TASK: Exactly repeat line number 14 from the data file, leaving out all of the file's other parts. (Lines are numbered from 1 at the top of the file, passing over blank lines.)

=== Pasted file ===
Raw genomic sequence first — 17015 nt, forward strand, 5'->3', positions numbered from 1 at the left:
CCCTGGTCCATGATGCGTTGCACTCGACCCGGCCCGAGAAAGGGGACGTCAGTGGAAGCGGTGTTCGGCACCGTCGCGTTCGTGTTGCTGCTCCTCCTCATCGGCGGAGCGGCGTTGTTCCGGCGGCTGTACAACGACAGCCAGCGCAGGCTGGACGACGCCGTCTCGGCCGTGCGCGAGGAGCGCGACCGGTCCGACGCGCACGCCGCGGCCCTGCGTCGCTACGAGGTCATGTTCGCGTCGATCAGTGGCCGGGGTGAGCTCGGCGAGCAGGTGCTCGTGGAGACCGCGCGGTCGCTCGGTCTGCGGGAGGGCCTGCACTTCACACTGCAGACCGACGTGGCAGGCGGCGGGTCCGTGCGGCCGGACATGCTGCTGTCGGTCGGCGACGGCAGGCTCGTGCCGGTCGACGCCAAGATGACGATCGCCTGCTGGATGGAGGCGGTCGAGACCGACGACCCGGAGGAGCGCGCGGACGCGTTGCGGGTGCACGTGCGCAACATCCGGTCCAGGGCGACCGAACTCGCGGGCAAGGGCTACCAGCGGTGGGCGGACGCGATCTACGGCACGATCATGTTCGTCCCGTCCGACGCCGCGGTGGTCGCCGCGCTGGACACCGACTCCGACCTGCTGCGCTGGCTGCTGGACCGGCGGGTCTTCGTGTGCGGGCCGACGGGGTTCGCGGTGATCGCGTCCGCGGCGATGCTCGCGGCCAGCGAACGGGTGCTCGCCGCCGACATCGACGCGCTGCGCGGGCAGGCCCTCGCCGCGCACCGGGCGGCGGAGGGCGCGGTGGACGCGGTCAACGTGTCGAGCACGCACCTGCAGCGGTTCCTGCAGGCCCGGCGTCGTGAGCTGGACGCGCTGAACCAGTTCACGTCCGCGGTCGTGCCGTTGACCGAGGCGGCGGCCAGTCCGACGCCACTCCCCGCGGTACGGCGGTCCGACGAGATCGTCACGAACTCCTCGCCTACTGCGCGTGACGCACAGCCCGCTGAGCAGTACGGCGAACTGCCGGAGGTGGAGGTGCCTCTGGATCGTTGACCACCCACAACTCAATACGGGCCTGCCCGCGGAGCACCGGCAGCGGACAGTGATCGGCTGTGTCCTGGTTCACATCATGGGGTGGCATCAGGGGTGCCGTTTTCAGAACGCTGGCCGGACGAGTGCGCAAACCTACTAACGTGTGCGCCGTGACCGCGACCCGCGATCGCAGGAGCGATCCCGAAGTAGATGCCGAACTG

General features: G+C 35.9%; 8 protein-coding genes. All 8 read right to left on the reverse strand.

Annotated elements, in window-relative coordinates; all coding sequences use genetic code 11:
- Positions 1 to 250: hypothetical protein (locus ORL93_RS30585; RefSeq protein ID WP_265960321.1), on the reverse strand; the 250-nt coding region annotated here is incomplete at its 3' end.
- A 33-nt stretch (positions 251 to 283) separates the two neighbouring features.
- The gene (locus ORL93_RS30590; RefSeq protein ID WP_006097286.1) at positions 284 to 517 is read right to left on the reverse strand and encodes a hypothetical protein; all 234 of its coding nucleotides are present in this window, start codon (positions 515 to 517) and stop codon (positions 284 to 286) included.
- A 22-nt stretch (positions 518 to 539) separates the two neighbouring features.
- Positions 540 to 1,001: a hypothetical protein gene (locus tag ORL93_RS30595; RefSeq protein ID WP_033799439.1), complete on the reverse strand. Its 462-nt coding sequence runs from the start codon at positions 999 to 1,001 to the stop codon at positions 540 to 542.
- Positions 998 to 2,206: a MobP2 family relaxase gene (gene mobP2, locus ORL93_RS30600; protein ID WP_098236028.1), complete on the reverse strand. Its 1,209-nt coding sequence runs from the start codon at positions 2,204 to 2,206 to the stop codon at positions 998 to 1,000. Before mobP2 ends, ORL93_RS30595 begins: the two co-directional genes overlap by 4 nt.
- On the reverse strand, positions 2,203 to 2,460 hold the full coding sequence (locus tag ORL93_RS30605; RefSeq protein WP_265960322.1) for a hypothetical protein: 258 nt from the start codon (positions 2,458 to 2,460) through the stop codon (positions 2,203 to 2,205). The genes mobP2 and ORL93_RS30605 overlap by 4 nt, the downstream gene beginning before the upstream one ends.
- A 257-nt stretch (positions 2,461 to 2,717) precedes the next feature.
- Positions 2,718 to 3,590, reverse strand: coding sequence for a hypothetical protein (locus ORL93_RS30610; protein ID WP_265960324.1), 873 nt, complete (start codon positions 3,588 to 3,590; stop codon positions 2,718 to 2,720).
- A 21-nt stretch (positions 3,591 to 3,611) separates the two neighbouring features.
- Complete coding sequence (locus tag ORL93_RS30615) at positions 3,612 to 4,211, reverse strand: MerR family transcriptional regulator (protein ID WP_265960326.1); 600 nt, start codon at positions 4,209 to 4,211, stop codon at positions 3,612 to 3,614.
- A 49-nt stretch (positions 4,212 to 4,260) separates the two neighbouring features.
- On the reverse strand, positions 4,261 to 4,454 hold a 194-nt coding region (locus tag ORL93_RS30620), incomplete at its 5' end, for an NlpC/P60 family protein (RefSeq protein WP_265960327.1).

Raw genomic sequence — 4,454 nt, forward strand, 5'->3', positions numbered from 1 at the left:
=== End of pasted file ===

- A 21-nt stretch (positions 3,591 to 3,611) separates the two neighbouring features.